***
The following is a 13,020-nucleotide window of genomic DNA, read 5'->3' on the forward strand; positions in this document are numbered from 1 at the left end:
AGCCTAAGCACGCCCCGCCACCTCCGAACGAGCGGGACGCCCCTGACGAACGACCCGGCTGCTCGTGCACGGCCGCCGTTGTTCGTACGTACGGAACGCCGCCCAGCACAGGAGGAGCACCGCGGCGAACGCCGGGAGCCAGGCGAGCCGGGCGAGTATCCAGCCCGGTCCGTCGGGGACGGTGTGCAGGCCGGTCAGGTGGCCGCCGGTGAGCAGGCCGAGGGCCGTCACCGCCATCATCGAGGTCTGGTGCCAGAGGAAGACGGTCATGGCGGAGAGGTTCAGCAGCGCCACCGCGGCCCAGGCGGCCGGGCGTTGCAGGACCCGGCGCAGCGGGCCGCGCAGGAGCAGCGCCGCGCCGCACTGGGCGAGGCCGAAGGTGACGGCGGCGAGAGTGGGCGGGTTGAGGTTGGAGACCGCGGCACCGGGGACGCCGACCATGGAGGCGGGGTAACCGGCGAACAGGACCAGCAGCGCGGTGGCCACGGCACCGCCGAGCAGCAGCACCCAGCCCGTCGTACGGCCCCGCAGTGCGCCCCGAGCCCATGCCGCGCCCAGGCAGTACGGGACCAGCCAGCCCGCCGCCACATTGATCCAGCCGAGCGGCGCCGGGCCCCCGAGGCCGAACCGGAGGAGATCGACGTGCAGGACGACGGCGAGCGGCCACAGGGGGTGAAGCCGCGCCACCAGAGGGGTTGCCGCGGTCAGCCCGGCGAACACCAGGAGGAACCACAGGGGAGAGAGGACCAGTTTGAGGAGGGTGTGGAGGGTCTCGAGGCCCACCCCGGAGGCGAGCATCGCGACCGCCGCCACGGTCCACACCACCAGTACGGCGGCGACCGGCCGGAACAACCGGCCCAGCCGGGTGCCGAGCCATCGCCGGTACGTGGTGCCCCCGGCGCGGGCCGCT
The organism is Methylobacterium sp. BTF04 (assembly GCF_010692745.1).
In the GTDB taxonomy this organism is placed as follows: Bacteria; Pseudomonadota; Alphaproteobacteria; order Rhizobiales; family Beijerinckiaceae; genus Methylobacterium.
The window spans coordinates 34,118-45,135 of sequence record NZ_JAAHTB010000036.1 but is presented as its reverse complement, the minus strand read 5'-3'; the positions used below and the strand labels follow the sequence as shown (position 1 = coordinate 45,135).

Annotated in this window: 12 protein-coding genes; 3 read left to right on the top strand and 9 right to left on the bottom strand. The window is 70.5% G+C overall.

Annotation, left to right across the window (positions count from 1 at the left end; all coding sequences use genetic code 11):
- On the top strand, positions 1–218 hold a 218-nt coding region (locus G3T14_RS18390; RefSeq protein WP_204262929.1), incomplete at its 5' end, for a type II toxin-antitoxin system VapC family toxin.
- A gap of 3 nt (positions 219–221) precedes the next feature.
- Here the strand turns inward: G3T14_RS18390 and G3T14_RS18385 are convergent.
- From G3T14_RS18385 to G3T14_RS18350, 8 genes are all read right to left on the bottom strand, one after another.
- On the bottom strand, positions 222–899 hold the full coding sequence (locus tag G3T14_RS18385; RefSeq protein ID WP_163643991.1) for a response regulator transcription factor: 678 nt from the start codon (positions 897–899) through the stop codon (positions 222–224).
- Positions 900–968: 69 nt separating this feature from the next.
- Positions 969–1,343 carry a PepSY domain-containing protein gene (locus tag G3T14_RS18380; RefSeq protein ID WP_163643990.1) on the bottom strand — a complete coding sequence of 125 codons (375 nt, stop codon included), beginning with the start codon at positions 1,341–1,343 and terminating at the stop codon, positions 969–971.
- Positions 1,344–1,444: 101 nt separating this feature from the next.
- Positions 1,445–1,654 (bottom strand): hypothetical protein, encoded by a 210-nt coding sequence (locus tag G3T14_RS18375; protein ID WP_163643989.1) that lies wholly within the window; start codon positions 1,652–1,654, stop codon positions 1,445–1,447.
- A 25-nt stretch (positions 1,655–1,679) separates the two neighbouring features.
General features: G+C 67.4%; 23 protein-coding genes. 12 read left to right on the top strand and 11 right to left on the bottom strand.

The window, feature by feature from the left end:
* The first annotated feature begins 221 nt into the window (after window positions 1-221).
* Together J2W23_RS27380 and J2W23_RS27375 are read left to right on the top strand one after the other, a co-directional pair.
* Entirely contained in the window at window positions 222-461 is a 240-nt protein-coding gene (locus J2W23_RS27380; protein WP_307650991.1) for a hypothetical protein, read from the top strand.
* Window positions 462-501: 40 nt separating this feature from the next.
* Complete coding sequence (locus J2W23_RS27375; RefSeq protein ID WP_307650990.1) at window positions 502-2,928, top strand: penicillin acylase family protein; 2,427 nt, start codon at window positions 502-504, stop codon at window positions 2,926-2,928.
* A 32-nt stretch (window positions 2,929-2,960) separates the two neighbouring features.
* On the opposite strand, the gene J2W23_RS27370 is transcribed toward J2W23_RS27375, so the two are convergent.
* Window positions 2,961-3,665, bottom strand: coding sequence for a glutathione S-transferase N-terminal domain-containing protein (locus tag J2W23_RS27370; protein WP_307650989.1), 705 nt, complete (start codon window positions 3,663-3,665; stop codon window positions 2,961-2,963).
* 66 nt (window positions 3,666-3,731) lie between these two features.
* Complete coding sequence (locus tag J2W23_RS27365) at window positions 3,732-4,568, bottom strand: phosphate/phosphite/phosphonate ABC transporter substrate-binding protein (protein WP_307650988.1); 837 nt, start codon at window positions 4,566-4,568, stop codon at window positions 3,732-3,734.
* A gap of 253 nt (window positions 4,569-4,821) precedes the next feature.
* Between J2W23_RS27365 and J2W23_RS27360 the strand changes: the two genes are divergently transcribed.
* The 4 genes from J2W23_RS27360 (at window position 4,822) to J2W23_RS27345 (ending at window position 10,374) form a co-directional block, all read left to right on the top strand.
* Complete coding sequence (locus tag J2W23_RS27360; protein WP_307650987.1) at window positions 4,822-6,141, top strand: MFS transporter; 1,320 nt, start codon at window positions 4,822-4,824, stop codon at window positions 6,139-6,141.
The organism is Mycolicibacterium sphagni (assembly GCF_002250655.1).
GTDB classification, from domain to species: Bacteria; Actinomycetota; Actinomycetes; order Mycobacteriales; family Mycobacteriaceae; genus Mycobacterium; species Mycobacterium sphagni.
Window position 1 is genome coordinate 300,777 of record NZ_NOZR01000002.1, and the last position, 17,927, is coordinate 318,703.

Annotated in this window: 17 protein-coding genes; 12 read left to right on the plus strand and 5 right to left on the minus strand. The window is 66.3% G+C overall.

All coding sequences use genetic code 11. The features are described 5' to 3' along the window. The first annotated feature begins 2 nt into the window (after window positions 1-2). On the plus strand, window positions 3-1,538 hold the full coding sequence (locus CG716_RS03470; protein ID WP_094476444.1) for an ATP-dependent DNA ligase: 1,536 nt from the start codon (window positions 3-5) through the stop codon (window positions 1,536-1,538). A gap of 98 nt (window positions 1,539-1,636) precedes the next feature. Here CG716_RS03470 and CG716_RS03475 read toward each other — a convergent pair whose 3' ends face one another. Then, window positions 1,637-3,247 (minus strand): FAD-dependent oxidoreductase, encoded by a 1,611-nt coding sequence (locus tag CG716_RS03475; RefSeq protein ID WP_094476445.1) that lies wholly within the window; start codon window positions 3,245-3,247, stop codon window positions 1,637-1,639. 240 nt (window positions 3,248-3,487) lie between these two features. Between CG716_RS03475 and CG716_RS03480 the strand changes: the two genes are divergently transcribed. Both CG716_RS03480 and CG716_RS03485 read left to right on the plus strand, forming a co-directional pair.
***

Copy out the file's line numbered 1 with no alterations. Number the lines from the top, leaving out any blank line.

The following is a 13,020-nucleotide window of genomic DNA, read 5'->3' on the forward strand; positions in this document are numbered from 1 at the left end: